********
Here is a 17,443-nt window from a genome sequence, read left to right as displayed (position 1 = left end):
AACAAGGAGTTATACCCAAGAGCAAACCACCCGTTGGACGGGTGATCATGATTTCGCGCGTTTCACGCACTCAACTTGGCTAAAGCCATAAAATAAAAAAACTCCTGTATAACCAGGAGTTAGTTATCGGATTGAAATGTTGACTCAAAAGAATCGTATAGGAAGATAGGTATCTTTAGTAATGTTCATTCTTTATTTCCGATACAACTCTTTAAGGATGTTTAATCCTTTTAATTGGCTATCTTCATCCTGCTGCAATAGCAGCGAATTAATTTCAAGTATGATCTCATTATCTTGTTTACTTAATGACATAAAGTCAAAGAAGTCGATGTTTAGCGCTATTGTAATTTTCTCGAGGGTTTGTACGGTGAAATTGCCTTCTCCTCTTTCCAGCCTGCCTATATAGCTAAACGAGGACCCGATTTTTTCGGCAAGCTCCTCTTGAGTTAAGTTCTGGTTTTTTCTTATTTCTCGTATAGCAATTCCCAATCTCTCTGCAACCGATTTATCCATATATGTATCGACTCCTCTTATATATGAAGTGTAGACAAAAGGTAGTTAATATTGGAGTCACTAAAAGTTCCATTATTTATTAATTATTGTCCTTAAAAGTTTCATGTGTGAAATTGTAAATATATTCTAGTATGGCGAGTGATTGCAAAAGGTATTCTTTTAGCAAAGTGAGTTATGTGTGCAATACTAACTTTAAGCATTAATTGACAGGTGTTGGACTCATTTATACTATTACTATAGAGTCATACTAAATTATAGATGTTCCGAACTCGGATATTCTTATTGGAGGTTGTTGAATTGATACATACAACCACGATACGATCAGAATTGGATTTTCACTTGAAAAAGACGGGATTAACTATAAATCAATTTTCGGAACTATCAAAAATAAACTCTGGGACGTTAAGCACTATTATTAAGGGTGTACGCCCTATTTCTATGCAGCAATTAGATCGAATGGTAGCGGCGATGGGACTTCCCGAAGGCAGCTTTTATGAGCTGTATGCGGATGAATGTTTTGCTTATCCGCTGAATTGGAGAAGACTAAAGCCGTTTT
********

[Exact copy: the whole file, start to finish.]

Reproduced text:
Here is a 17,443-nt window from a genome sequence, read left to right as displayed (position 1 = left end):
AACAAGGAGTTATACCCAAGAGCAAACCACCCGTTGGACGGGTGATCATGATTTCGCGCGTTTCACGCACTCAACTTGGCTAAAGCCATAAAATAAAAAAACTCCTGTATAACCAGGAGTTAGTTATCGGATTGAAATGTTGACTCAAAAGAATCGTATAGGAAGATAGGTATCTTTAGTAATGTTCATTCTTTATTTCCGATACAACTCTTTAAGGATGTTTAATCCTTTTAATTGGCTATCTTCATCCTGCTGCAATAGCAGCGAATTAATTTCAAGTATGATCTCATTATCTTGTTTACTTAATGACATAAAGTCAAAGAAGTCGATGTTTAGCGCTATTGTAATTTTCTCGAGGGTTTGTACGGTGAAATTGCCTTCTCCTCTTTCCAGCCTGCCTATATAGCTAAACGAGGACCCGATTTTTTCGGCAAGCTCCTCTTGAGTTAAGTTCTGGTTTTTTCTTATTTCTCGTATAGCAATTCCCAATCTCTCTGCAACCGATTTATCCATATATGTATCGACTCCTCTTATATATGAAGTGTAGACAAAAGGTAGTTAATATTGGAGTCACTAAAAGTTCCATTATTTATTAATTATTGTCCTTAAAAGTTTCATGTGTGAAATTGTAAATATATTCTAGTATGGCGAGTGATTGCAAAAGGTATTCTTTTAGCAAAGTGAGTTATGTGTGCAATACTAACTTTAAGCATTAATTGACAGGTGTTGGACTCATTTATACTATTACTATAGAGTCATACTAAATTATAGATGTTCCGAACTCGGATATTCTTATTGGAGGTTGTTGAATTGATACATACAACCACGATACGATCAGAATTGGATTTTCACTTGAAAAAGACGGGATTAACTATAAATCAATTTTCGGAACTATCAAAAATAAACTCTGGGACGTTAAGCACTATTATTAAGGGTGTACGCCCTATTTCTATGCAGCAATTAGATCGAATGGTAGCGGCGATGGGACTTCCCGAAGGCAGCTTTTATGAGCTGTATGCGGATGAATGTTTTGCTTATCCGCTGAATTGGAGAAGACTAAAGCCGTTTT